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 Append string to each line if it matches a pattern

I've got a messy DB dump that I'm trying to clean up.
All lines in the dump should end with ');   (that's: quotation
parenthesis semi-column)
But some lines don't end with that, and I need to fix that and append
'); to them.

I need to fix only lines that contain a certain string (e.g. foo).

I think I basically need a combination of these two "sed recipes", but
don't know how to combine them:

 # substitute "foo" with "bar" ONLY for lines which contain "baz"
 sed '/baz/s/foo/bar/g'

 # substitute "foo" with "bar" EXCEPT for lines which contain "baz"
 sed '/baz/!s/foo/bar/g'

Any help would be appreciated.  Sed, awk...

 Wed, 29 Oct 2008 04:11:44 GMT   
 Append string to each line if it matches a pattern

   sed "/foo/s/.*/&');/"


 Wed, 29 Oct 2008 06:01:23 GMT   
 Append string to each line if it matches a pattern

This command will add '); to the end of each line containing 'foo'
regardless of whether it needs to be fixed.  An additional check
must be performed in order to determine if the line contains ');

An example:

    awk "
        /foo/ && ! /\'\)\;/ {
            printf(\"%s');\n\", \$0)
        { print }
    " dbfile.txt

Kenan Kalajdzic

 Wed, 29 Oct 2008 06:46:31 GMT   
 Append string to each line if it matches a pattern

The OP wrote (see above) that the presence of "foo" is the condition
for lines not having the terminating pattern, so no additional check
would be necessary according to the question as posted.

If he meant that he would want to fix only those subset of lines that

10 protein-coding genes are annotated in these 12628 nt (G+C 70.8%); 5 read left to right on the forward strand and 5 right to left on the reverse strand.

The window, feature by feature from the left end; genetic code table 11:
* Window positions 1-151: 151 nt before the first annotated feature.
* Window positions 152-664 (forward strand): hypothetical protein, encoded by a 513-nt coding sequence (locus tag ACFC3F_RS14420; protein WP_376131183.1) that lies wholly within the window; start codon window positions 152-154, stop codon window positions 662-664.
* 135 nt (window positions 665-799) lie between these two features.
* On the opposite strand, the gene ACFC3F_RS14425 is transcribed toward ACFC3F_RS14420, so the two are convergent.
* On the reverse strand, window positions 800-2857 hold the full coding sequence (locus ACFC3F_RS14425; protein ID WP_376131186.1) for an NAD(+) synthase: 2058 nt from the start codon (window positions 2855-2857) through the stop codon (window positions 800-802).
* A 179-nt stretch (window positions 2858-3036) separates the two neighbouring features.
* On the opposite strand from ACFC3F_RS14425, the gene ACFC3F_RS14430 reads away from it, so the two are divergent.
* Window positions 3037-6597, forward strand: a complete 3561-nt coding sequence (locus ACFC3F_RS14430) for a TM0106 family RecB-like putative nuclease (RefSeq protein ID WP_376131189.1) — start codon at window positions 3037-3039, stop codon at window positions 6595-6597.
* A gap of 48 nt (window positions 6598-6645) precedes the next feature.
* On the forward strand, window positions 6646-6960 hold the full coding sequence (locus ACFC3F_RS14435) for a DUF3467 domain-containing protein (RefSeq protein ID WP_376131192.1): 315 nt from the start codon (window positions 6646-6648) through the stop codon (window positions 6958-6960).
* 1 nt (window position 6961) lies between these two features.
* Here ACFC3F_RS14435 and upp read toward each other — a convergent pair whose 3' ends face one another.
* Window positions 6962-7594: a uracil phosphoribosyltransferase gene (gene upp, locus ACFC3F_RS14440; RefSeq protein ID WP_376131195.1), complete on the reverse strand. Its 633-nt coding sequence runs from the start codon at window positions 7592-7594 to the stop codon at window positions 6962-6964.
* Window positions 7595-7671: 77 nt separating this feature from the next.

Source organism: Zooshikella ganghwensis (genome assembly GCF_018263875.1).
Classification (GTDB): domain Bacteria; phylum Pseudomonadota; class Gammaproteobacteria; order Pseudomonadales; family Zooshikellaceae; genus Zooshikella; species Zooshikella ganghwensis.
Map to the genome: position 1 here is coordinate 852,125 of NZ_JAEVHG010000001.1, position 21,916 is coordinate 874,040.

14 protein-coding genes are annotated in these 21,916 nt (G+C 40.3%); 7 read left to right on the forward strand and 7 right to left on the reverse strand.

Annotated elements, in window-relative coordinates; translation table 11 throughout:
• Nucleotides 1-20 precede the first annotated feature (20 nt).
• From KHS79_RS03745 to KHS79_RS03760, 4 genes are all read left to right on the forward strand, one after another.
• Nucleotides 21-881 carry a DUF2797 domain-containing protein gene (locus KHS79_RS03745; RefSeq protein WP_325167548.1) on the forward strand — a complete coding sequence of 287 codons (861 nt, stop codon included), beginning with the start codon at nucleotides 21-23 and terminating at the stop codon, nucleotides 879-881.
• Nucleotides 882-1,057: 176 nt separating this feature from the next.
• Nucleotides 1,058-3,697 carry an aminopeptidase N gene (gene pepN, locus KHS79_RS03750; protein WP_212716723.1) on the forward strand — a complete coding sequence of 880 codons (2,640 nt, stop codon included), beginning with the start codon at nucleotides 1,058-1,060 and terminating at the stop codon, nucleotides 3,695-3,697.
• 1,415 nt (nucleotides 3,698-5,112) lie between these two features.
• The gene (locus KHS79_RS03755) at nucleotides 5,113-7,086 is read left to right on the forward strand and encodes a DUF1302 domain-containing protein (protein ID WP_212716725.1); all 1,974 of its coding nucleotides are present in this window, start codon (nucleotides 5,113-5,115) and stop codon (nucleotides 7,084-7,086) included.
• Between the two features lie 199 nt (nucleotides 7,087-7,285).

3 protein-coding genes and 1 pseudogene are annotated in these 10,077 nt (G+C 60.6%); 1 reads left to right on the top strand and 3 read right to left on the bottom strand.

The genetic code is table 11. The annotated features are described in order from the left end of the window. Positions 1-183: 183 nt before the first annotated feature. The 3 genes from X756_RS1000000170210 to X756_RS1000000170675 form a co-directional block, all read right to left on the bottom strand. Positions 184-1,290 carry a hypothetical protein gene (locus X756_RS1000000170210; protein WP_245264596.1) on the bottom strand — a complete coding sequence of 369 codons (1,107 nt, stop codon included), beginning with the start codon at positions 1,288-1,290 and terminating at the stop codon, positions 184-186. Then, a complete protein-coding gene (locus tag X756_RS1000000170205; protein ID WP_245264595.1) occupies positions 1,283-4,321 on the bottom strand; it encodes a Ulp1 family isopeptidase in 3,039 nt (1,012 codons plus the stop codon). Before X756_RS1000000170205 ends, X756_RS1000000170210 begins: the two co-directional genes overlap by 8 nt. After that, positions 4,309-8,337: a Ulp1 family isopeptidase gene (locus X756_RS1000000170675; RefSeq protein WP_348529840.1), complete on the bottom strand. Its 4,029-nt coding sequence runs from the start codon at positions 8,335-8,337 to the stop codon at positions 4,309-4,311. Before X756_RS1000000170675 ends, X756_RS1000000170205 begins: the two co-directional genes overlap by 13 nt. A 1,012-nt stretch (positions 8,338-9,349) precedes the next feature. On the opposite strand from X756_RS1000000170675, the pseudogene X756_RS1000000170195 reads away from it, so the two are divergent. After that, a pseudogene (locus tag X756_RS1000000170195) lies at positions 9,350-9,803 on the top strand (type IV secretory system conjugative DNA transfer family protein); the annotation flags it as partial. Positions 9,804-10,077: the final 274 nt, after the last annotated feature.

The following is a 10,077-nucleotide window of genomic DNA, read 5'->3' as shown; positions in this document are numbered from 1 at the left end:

contain a certain string _and_ are not already terminated by '); then
you're right.

That program is incorrect.

Also to get rid of all that error-prone quoting and escaping better
put the awk program

     /foo/ && !/');/ { printf ("%s');\n", $0) ; next } 1

in a file, say, fixit.awk and call it

     awk -f fixit.awk dbfile.txt >fixedfile.txt


 Wed, 29 Oct 2008 07:28:33 GMT   
 Append string to each line if it matches a pattern
Thanks Janis and Kenan for such a quick answer.  This looks like it

 Wed, 29 Oct 2008 08:07:40 GMT   
 Append string to each line if it matches a pattern

sed -e '/baz/{s/foo/bar/g;}'
sed -e '/baz/!{s/foo/bar/g;}'

 Wed, 29 Oct 2008 12:11:31 GMT   
 Append string to each line if it matches a pattern

AFAICS, the only thing that you may refer to as 'incorrect' is the
undefined interpretation of the three characters in the second
ERE, namely /\'\)\;/.  This will cause some versions of awk to fail
matching the string ');.  Your proposal, however, will not work
with all awks either (the 'original' awk available from will refuse to
execute it).  Turning the three characters into three bracket
expressions /['][)][;]/ would make the program(s) more portable.

Kenan Kalajdzic

 Fri, 31 Oct 2008 03:05:55 GMT   
 Append string to each line if it matches a pattern

I was mainly referring to the  { print }  statement that produces
a result that does not match the requirement. You need at least a
  next  statement to prevent double printing.

- Show quoted text -

 Fri, 31 Oct 2008 07:22:16 GMT   
 Append string to each line if it matches a pattern

The OP wrote that he needed to put "');" on the end of some lines that
do not already end with that, and only those that contain "foo".  His
proposal to combine an inclusive RE and an exclusive RE condition make
it pretty clear that that he meant to include strings that contain "foo"
and exclude those that end with "');" from his substitution.

[... pretty much like the correction below except without the "next" and
all on the command line with escaped characters ...]

That program is also incorrect, although it probably works for many
cases.  The pattern "/');/" should be anchored at the end of the line to
meet the stated needs of the OP.  What if there is a "');" in the middle
of the line somewhere?  I also had to escape the parenthesis in the RE
in the version of awk I had handy (a BSD version that does not respond
to "awk --version"; I'm sure gawk does not have this problem).  This
worked for me as the content of fixit.awk:

/foo/ && ! /'\);$/ { printf ("%s');\n", $0) ; next } 1

Of course, I see that what was provided already got the poster what he
needed.  This is just for completeness in case other posters bother to
search before posting a similar question in the future.

 Fri, 31 Oct 2008 12:20:47 GMT   
   [ 9 post ] 

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